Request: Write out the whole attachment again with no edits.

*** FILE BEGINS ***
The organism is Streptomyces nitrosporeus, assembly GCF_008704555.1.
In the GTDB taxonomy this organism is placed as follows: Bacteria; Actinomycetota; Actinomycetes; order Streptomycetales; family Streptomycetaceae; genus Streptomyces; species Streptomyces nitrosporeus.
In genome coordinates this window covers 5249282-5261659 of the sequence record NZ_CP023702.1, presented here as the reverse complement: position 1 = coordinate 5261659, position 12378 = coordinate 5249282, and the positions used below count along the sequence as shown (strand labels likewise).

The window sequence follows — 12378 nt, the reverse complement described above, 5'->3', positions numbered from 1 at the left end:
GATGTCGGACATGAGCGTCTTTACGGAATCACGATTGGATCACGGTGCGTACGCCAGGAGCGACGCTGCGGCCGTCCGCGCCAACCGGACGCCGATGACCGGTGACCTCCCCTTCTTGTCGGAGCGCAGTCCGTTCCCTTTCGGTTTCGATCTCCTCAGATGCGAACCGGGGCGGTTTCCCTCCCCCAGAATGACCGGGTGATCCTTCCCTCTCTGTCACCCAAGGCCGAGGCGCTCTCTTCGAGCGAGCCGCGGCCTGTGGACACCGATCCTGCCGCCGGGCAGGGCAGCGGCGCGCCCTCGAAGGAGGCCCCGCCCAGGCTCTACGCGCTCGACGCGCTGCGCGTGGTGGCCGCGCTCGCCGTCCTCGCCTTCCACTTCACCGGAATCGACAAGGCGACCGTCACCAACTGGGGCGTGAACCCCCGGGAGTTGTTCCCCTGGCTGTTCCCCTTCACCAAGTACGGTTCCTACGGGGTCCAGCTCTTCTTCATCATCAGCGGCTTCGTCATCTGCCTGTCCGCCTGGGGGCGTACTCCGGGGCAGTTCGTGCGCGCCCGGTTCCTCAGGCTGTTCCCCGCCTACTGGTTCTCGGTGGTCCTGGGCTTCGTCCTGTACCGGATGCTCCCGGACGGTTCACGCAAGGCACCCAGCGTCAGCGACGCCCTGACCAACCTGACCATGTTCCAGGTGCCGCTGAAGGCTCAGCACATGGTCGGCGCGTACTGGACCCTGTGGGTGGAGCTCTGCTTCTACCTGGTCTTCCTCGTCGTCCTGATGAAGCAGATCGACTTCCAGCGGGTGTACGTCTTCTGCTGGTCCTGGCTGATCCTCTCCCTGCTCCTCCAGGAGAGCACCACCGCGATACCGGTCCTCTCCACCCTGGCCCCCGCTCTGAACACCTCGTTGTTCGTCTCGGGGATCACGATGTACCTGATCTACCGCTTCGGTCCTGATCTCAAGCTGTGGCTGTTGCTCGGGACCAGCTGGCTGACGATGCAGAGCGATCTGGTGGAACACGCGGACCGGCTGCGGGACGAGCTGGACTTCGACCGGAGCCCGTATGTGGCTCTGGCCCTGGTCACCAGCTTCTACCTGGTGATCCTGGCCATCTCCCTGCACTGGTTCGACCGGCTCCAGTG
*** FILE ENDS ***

The organism is Streptomyces nitrosporeus, assembly GCF_008704555.1.
In the GTDB taxonomy this organism is placed as follows: Bacteria; Actinomycetota; Actinomycetes; order Streptomycetales; family Streptomycetaceae; genus Streptomyces; species Streptomyces nitrosporeus.
In genome coordinates this window covers 5249282-5261659 of the sequence record NZ_CP023702.1, presented here as the reverse complement: position 1 = coordinate 5261659, position 12378 = coordinate 5249282, and the positions used below count along the sequence as shown (strand labels likewise).

The window sequence follows — 12378 nt, the reverse complement described above, 5'->3', positions numbered from 1 at the left end:
GATGTCGGACATGAGCGTCTTTACGGAATCACGATTGGATCACGGTGCGTACGCCAGGAGCGACGCTGCGGCCGTCCGCGCCAACCGGACGCCGATGACCGGTGACCTCCCCTTCTTGTCGGAGCGCAGTCCGTTCCCTTTCGGTTTCGATCTCCTCAGATGCGAACCGGGGCGGTTTCCCTCCCCCAGAATGACCGGGTGATCCTTCCCTCTCTGTCACCCAAGGCCGAGGCGCTCTCTTCGAGCGAGCCGCGGCCTGTGGACACCGATCCTGCCGCCGGGCAGGGCAGCGGCGCGCCCTCGAAGGAGGCCCCGCCCAGGCTCTACGCGCTCGACGCGCTGCGCGTGGTGGCCGCGCTCGCCGTCCTCGCCTTCCACTTCACCGGAATCGACAAGGCGACCGTCACCAACTGGGGCGTGAACCCCCGGGAGTTGTTCCCCTGGCTGTTCCCCTTCACCAAGTACGGTTCCTACGGGGTCCAGCTCTTCTTCATCATCAGCGGCTTCGTCATCTGCCTGTCCGCCTGGGGGCGTACTCCGGGGCAGTTCGTGCGCGCCCGGTTCCTCAGGCTGTTCCCCGCCTACTGGTTCTCGGTGGTCCTGGGCTTCGTCCTGTACCGGATGCTCCCGGACGGTTCACGCAAGGCACCCAGCGTCAGCGACGCCCTGACCAACCTGACCATGTTCCAGGTGCCGCTGAAGGCTCAGCACATGGTCGGCGCGTACTGGACCCTGTGGGTGGAGCTCTGCTTCTACCTGGTCTTCCTCGTCGTCCTGATGAAGCAGATCGACTTCCAGCGGGTGTACGTCTTCTGCTGGTCCTGGCTGATCCTCTCCCTGCTCCTCCAGGAGAGCACCACCGCGATACCGGTCCTCTCCACCCTGGCCCCCGCTCTGAACACCTCGTTGTTCGTCTCGGGGATCACGATGTACCTGATCTACCGCTTCGGTCCTGATCTCAAGCTGTGGCTGTTGCTCGGGACCAGCTGGCTGACGATGCAGAGCGATCTGGTGGAACACGCGGACCGGCTGCGGGACGAGCTGGACTTCGACCGGAGCCCGTATGTGGCTCTGGCCCTGGTCACCAGCTTCTACCTGGTGATCCTGGCCATCTCCCTGCACTGGTTCGACCGGCTCCAGTG